CHARLOTTE, N.C. (AP) Rookie cornerbacks James Bradberry and Daryl Worley are slowly helping Carolina Panthers fans forget about Josh Norman.
Granted, it has taken some time and some agonizing growing pains.
After a rough start to the season due to injuries and the rookie learning curve, the team's second- and third-round draft picks have emerged as a positive in an otherwise disappointing 5-8 campaign.
''If they continue to grow at this pace, they'll be good football players for us,'' coach Ron Rivera said. ''... You like how physical they get with their hands. They play with vision. They break on the ball pretty good.''
The decision to part ways with Norman - whom the Panthers will face Monday night when they visit the Washington Redskins - wasn't a particularly popular one among the Carolina fan base.
General manager Dave Gettleman put the $13.9 million franchise tag on the All-Pro, then abruptly rescinded it, allowing Norman to become a free agent.
The Panthers paid dearly early on this season for that move.
Their pass defense was among the worst in the league after six games, and downright embarrassing at times.
Atlanta's Matt Ryan threw for 503 yards and four touchdowns against the Panthers in a 48-33 Week 4 win over Carolina. Two weeks later, Drew Brees torched the Panthers secondary for 465 yards and four TDs in the Saints' 41-38 shootout victory.
After Julio Jones piled up 300 yards receiving against the Panthers, Norman told ESPN's The Dan Le Batard Show, ''You get what you pay for.''
Bradberry and Worley were part of the problem then, but have since worked to be become major cogs in the solution.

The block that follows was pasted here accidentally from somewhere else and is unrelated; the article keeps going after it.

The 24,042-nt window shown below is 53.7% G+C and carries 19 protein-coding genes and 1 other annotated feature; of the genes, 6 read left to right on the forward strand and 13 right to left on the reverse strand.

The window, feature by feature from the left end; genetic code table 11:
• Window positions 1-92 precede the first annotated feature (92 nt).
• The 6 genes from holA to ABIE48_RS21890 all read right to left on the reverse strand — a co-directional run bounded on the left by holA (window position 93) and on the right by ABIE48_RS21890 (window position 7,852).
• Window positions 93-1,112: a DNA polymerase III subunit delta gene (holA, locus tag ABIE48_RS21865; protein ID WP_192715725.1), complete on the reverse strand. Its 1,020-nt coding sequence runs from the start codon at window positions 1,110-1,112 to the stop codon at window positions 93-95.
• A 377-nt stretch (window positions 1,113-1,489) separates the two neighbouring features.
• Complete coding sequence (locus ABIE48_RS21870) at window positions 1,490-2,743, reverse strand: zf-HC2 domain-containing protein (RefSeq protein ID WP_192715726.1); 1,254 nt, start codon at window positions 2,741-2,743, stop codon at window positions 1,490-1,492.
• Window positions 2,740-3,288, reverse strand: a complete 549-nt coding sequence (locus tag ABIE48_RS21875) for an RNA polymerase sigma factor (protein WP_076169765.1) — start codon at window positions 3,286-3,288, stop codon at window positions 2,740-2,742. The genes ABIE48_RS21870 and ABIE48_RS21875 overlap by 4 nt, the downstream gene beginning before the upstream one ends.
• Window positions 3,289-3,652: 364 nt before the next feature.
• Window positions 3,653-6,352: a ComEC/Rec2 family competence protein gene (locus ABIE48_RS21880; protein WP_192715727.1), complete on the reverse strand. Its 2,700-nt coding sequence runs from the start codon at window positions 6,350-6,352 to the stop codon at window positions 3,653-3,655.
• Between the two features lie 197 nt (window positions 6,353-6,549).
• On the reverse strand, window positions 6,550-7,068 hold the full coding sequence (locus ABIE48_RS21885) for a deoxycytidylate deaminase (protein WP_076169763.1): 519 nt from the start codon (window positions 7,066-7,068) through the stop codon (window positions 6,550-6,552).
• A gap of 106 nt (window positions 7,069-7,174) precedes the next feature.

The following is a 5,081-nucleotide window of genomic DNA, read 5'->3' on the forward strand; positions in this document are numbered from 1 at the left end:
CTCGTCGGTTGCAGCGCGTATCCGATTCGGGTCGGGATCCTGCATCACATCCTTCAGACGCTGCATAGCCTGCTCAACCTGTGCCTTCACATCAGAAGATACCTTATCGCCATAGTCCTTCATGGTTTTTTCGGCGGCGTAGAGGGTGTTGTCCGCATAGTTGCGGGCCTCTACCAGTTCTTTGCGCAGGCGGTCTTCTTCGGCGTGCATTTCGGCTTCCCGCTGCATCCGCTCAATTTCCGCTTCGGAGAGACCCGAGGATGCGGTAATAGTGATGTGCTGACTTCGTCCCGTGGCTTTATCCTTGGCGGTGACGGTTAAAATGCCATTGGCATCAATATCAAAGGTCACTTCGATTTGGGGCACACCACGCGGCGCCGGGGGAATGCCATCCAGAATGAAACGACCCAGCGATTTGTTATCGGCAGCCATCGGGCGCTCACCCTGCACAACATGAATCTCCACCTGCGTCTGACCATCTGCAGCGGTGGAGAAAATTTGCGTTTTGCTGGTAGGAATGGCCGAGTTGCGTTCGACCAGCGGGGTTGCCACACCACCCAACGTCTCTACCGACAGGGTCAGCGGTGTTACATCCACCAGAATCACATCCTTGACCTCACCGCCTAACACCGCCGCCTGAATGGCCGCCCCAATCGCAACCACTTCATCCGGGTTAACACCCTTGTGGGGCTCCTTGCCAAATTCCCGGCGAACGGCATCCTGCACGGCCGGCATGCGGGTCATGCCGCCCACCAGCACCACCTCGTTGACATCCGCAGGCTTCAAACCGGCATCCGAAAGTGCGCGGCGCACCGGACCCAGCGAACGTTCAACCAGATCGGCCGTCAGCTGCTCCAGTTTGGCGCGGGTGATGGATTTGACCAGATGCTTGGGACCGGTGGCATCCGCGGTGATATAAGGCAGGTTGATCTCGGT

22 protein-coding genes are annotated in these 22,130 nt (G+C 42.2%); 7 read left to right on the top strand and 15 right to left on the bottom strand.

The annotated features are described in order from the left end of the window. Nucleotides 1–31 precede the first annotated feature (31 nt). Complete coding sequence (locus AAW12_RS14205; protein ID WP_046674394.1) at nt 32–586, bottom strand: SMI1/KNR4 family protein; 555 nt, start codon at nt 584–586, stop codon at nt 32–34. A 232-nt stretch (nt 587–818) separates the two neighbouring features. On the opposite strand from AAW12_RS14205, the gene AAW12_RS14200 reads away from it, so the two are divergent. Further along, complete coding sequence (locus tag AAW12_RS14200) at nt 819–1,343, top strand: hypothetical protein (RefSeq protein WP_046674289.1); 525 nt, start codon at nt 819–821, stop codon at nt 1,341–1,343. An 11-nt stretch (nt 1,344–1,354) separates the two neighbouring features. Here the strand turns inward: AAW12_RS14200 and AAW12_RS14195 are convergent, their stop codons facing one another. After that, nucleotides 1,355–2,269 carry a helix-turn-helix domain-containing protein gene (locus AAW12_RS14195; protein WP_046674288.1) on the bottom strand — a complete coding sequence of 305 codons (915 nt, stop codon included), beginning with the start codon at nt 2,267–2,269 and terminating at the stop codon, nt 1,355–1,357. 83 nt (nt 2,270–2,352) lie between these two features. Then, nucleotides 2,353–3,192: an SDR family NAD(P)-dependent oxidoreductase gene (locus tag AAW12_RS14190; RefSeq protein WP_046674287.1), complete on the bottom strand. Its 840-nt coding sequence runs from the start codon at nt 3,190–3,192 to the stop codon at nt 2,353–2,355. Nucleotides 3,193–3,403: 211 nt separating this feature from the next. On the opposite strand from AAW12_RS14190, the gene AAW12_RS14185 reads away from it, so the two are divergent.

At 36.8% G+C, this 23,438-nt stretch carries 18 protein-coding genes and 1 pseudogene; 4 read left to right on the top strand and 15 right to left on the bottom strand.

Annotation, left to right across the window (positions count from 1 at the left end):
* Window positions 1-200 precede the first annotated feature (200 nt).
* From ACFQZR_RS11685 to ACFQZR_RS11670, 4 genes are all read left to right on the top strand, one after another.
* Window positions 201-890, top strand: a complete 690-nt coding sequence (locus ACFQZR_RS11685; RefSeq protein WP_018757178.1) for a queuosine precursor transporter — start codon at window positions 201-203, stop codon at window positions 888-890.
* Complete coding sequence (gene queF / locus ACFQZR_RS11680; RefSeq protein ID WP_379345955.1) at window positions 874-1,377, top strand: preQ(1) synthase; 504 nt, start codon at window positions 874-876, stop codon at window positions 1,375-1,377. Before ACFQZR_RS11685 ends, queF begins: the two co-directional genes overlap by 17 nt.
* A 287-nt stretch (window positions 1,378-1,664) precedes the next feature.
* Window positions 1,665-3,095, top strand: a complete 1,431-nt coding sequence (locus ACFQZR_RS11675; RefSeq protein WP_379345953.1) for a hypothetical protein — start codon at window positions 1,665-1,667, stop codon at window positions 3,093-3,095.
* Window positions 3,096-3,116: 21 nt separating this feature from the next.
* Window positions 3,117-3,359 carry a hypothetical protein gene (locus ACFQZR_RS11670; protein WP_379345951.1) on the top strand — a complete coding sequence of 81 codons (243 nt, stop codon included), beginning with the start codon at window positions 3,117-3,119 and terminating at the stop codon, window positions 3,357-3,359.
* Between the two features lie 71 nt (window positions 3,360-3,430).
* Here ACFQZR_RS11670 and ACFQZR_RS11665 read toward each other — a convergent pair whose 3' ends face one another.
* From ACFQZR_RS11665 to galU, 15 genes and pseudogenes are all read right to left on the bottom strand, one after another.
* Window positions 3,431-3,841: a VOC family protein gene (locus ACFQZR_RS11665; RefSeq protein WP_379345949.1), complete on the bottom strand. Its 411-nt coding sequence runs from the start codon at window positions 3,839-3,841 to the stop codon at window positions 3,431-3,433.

Carolina's best defensive game came last Sunday when it forced five interceptions and had five sacks in a 28-16 win over the San Diego Chargers. Worley, in particular, stood out with 10 tackles and his first interception.
''To watch Daryl play the way that he played - those are moments that will live with me forever,'' Panthers defensive coordinator Sean McDermott said. ''It's kind of like your kids. It gives you chills because you say, `Gosh, he's getting it. He understands.'''
Rivera and McDermott rave about Bradberry, the team's more physical cornerback.
Redskins quarterback Kirk Cousins can see why.
''I think they're playing well, especially when you factor in that they're rookies,'' Cousins said. ''It's hard to come into this league and play right away and understand coverages and concepts and play fast. Very impressive that they've been able to play at a high level as rookies. It's not easy to do.''
Unlike Norman, neither Bradberry or Worley is known as a trash-talker.
But that doesn't mean they lack confidence on the field. Bradberry believes he and Worley can be bookend starting cornerbacks for the Panthers for the next decade.
''That's the plan,'' Bradberry said.
Added Worley: ''That's the way everyone else sees us, so hopefully that picture is painted right.''
Panthers quarterback Cam Newton, who got a day off from practice on Wednesday, wouldn't compare either to Norman. But he said the improvement he's seen from the rookie tandem has been impressive.
''The one thing I can tell you is from OTAs to now, they are different players,'' Newton said. ''And that is what you need to see in this league. It is a production-based league. And if you're not producing then somebody is always looking for a better you.''
Newton nicknamed Bradberry ''Major James'' because he comes from a military family, although he said the Samford product has a ''goofy side'' most don't know about it.
''I got comfortable with the guys around here and started to loosen up a little bit,'' Bradberry said with a laugh.
Newton nicknamed Worley ''Lil Daryl.''
But he's come with some big plays of late.
''I feel like I am finally at the same stage I felt leaving college, where I feel like I've seen everything,'' said Worley, who played at West Virginia. ''Anything that is new to you, it's going to be like a whirlwind presented to you. That's how it is as a rookie, no matter who you are."
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